It sounds like the perfect public relations ploy: “Buy this game! Top secret military info revealed! Most realistic first-person shooter ever!”
According to CBS News, a group of seven Navy SEALS — elite special forces trained to operate by sea, air or on land — has been disciplined for passing along classified information to video game maker Electronic Arts, information that may have been used in EA’s just-launched modern-day military shooter, Medal of Honor: Warfighter.
There’s even a SEAL Team Six angle (the group of SEALs that took out Osama bin Laden). CBS reports that one of the seven participated in Operation Neptune Spear, the U.S. special forces mission that culminated in the death of bin Laden on May 2, 2011.
The SEALs allegedly passed the classified information to EA while working as paid consultants earlier this year. What did they reveal? No one knows, but clearly nothing worth losing their jobs over — all seven remain on active duty, says CBS.
That said, the punishment could be career-stunting: Each of the seven received a letter of reprimand and had their pay docked for two months.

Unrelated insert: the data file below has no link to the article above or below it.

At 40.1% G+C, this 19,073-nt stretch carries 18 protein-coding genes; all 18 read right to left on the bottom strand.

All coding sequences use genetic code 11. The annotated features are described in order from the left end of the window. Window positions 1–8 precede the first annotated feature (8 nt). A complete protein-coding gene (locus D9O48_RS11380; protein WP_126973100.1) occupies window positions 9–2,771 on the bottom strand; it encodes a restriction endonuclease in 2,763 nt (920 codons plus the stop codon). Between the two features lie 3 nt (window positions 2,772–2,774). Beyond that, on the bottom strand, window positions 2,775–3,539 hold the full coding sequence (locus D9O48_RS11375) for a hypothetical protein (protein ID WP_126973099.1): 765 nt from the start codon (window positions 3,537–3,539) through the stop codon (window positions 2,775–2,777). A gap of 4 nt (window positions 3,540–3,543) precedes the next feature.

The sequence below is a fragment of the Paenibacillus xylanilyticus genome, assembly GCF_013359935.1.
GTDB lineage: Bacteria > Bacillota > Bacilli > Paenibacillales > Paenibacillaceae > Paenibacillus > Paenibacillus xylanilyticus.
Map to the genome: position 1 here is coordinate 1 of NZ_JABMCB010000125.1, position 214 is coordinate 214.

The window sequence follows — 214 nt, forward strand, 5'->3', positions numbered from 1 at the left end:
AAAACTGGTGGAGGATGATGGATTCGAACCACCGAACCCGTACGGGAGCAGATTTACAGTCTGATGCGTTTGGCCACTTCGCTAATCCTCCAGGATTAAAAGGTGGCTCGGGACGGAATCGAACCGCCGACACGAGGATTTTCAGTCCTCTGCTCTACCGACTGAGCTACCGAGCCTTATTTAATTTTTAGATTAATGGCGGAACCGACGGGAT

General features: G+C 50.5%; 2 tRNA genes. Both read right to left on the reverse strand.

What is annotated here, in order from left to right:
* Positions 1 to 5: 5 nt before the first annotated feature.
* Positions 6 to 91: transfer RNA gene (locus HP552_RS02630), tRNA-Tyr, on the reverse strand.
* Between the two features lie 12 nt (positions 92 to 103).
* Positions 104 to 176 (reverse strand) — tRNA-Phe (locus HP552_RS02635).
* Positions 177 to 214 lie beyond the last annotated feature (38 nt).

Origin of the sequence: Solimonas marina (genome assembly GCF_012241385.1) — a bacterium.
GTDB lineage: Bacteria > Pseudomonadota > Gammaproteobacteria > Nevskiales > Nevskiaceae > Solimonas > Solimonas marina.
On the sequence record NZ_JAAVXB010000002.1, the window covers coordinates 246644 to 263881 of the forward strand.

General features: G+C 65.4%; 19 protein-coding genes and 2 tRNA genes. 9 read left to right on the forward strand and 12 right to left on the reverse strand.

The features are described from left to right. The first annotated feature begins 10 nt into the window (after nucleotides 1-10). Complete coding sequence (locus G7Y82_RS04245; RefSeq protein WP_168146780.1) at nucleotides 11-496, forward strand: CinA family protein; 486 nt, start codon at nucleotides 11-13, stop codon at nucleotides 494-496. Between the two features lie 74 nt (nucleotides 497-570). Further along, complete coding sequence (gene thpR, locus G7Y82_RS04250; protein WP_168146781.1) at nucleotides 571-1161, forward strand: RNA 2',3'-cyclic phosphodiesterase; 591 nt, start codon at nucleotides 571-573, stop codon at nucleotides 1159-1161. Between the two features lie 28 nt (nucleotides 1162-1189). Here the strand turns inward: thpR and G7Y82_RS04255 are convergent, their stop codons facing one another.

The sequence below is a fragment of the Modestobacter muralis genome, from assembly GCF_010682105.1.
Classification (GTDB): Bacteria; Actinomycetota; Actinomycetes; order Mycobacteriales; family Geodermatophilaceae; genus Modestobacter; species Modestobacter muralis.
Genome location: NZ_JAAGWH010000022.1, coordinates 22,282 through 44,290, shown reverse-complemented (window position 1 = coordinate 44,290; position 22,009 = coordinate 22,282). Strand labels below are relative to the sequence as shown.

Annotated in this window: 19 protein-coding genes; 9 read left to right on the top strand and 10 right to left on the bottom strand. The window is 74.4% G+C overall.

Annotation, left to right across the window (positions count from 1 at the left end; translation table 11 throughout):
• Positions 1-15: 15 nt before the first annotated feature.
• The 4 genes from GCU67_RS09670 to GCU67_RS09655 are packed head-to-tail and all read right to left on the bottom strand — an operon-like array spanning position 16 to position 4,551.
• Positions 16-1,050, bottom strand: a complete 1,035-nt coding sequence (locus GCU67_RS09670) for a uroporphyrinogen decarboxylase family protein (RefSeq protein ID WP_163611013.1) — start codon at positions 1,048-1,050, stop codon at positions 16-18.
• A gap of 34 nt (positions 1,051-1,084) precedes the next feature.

“We do not tolerate deviations from the policies that govern who we are and what we do as sailors in the United States Navy,” said deputy commander of Naval Special Warfare Command, Rear Admiral Garry Bonelli, in a statement (via Associated Press), adding that the punishments “send a clear message throughout our force that we are and will be held to a high standard of accountability.”
It’s hard to say whether the news helps or hinders EA’s game at this point. Medal of Honor: Warfighter has received “mixed or average” reviews on Metacritic from critics and users alike, a pretty lackluster reaction compared to last year’s more warmly received Medal of Honor series reboot.
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